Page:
Flash Fiction Friday – New Shiny

Going a bit meta with today’s piece. I saw a prompt to write something set and a train and this was just what came to mind when I started typing.

New Shiny

Her favorite part was when the train pulled out of the station. It always was – that feeling of the acceleration in her gut, the slight vibration, the knowledge that from now and for the next few hours, all she had to do was sit back and enjoy the ride in whatever way she saw fit. Sometimes she spent the whole trip with her nose in a book, or her eyes glued on the laptop screen watching Netflix. Sometimes she looked out the window the whole way, drinking in the landscape. Sometimes she worked, keys clacking, or did research, or surfed around aimlessly because she’d sprung for wireless when she got her tickets. Other days she just watched the others, how they came and went, how they napped, how they talked on their phones or pulled out decks of cards to play or bickered over what overpriced snacks to pick up in the restaurant cart. She imagined whole lives for them, then forgot them the next moment. Often, especially on long trips like this one, she shifted in and out of activities with a smoothness she never had at home, like this was her whole life, right here on the train. 

As the train left the station, she flipped her laptop open and opened a new document. Breathing in deeply, she took in the whiteness of the page and then reached for her to-go mug. She picked a project as the tea washed down her gullet – sencha lime had been the perfect choice for this trip – and typed the first few words with a feeling of glee. Some days were for making progress, for tying up loose ends and finishing projects, but today was for the new and exciting, for filling the page up with words and not really knowing where they were going. Her earbuds were playing jaunty indie pop that sounded like the soundtrack of something, and she hummed along quietly as she set the scene, plopped someone onto the page to mess about and then sat back to wonder what they’d be doing.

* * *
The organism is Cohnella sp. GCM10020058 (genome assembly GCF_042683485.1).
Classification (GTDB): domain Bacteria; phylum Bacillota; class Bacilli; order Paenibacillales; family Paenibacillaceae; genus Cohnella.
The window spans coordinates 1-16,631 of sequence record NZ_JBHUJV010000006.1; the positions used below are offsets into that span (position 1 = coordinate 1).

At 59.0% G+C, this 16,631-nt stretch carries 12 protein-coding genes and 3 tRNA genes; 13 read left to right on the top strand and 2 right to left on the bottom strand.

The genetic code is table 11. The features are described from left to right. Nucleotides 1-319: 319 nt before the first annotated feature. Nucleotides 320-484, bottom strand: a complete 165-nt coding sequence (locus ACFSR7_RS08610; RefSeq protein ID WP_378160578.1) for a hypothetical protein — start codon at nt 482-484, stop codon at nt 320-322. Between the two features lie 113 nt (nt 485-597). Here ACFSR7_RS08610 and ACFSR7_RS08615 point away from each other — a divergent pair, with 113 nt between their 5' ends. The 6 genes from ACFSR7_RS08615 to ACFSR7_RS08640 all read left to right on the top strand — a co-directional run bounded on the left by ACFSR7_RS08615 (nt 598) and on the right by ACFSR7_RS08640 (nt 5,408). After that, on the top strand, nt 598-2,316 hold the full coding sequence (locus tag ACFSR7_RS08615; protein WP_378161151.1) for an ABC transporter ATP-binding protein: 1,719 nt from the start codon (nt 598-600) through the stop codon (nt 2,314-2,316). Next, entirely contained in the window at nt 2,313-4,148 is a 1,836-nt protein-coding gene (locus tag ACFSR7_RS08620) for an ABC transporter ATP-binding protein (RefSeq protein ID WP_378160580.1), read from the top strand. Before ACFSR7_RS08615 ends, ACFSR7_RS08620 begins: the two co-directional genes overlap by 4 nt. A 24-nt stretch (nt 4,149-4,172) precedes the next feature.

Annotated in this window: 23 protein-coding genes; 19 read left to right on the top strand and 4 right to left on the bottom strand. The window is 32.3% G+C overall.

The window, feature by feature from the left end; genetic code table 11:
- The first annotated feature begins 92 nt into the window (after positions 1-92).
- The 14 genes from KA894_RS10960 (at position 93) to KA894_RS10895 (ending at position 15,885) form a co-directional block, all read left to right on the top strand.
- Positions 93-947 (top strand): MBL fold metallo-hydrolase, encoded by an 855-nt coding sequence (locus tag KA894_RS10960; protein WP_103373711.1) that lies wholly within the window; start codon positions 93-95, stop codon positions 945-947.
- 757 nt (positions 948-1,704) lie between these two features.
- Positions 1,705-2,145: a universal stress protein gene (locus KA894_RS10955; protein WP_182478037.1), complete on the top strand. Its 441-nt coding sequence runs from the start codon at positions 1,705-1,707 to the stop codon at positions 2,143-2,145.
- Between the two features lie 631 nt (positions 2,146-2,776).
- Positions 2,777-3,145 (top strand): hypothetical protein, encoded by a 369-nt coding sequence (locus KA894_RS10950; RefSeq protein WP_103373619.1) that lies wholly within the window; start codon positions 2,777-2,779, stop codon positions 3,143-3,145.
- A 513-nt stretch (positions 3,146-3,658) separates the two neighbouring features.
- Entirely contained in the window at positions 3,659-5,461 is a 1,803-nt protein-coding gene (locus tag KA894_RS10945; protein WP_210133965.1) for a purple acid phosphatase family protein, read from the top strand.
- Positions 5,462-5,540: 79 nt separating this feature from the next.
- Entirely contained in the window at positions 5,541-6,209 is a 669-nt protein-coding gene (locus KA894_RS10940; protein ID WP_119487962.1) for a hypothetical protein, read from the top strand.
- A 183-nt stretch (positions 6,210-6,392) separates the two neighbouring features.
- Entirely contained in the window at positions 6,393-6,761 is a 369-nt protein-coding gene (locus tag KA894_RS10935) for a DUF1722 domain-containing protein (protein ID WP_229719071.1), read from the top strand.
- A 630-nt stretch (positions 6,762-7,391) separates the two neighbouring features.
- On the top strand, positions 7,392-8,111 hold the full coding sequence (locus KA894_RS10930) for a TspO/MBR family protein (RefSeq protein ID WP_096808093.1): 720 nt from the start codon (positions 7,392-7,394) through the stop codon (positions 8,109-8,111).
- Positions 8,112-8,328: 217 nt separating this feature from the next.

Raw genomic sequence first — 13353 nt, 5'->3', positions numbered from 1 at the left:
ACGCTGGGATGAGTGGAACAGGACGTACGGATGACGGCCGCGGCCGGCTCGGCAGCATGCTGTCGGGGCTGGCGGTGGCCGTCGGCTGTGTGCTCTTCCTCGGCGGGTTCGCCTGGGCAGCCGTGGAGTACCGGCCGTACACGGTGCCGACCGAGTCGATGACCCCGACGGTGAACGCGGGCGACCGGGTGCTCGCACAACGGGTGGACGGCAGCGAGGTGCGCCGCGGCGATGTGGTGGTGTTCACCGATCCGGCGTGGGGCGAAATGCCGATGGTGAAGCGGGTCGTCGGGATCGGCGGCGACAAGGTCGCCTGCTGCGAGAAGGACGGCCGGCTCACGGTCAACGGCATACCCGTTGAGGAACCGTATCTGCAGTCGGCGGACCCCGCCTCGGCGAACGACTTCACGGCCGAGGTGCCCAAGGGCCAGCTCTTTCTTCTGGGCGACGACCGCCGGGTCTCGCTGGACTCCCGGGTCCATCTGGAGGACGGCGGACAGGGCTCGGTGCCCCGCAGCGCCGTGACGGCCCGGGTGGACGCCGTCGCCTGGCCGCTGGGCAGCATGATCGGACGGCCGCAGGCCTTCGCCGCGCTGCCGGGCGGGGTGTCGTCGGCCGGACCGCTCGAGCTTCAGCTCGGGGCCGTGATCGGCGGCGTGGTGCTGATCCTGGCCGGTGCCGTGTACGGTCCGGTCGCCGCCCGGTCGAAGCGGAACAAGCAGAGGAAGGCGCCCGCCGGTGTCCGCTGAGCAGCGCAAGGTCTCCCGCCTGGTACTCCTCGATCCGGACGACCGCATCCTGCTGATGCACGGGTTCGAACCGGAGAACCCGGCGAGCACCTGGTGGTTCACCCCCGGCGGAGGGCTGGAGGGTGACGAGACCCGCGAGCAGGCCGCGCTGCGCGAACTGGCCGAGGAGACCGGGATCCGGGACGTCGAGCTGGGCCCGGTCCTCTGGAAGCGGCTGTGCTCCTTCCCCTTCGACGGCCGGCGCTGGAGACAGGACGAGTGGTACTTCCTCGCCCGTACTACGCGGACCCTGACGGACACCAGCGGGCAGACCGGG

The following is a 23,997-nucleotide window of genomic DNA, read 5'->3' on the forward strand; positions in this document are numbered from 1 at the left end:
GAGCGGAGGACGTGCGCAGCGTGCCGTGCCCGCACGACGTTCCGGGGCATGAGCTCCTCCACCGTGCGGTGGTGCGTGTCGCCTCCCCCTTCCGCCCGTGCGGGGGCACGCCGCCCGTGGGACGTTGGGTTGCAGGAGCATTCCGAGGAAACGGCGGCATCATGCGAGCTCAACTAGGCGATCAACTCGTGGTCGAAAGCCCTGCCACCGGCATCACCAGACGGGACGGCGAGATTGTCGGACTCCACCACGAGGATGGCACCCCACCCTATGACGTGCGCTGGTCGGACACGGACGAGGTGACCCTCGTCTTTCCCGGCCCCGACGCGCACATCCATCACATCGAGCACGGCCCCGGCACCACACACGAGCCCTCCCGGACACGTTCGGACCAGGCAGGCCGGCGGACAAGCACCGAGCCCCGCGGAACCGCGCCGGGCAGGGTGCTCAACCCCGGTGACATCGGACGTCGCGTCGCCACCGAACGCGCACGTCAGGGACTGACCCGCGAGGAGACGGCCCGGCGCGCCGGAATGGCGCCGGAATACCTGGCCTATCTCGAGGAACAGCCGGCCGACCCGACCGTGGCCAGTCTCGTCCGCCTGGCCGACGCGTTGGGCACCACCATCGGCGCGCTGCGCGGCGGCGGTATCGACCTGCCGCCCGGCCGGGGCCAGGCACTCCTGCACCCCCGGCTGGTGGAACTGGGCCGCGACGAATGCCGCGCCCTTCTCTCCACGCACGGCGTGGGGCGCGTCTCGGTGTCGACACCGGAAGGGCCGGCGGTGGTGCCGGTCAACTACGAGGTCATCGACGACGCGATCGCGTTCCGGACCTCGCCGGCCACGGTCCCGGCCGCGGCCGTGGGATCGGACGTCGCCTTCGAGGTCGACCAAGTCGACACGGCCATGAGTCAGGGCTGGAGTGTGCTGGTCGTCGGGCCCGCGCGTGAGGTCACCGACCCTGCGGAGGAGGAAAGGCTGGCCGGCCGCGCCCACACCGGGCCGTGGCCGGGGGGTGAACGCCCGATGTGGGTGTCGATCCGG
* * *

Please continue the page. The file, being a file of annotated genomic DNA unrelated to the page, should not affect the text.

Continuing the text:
From the corner of her eye, a swirl of color caught her attention. A purple mohawk shrugging off a teal blazer, great big headphones already on as they slid into the seat and set down a tablet that was already playing a show. She couldn’t see their body or most of their face, rows of seats in the way, but she could see a meet-cute involving neighboring train seats and reaching for the electric outlet at the same time, and she could see conversations about TV shows and splitting an overpriced cupcake and then numbers exchanged. She could see video calls and late night Azul-tournaments and picking out hair dye for one another as dares but never actually picking a color the other person wouldn’t be happy in. She could see fights about something trivial like whether long-distance was worth it, about something important like what to name their hypothetical future cat, could see tears and days spent typing messages that were then deleted. Finally, the sweet relief of making up, of forging new bonds in different ways, of tattoos only they would know were a matching set. She could see a mole on a clavicle become a motif.

A few seconds later, a lifetime later, the writer turned her attention back to her screen. Grinning to herself, she hit shuffle for something more up-tempo and started to type.

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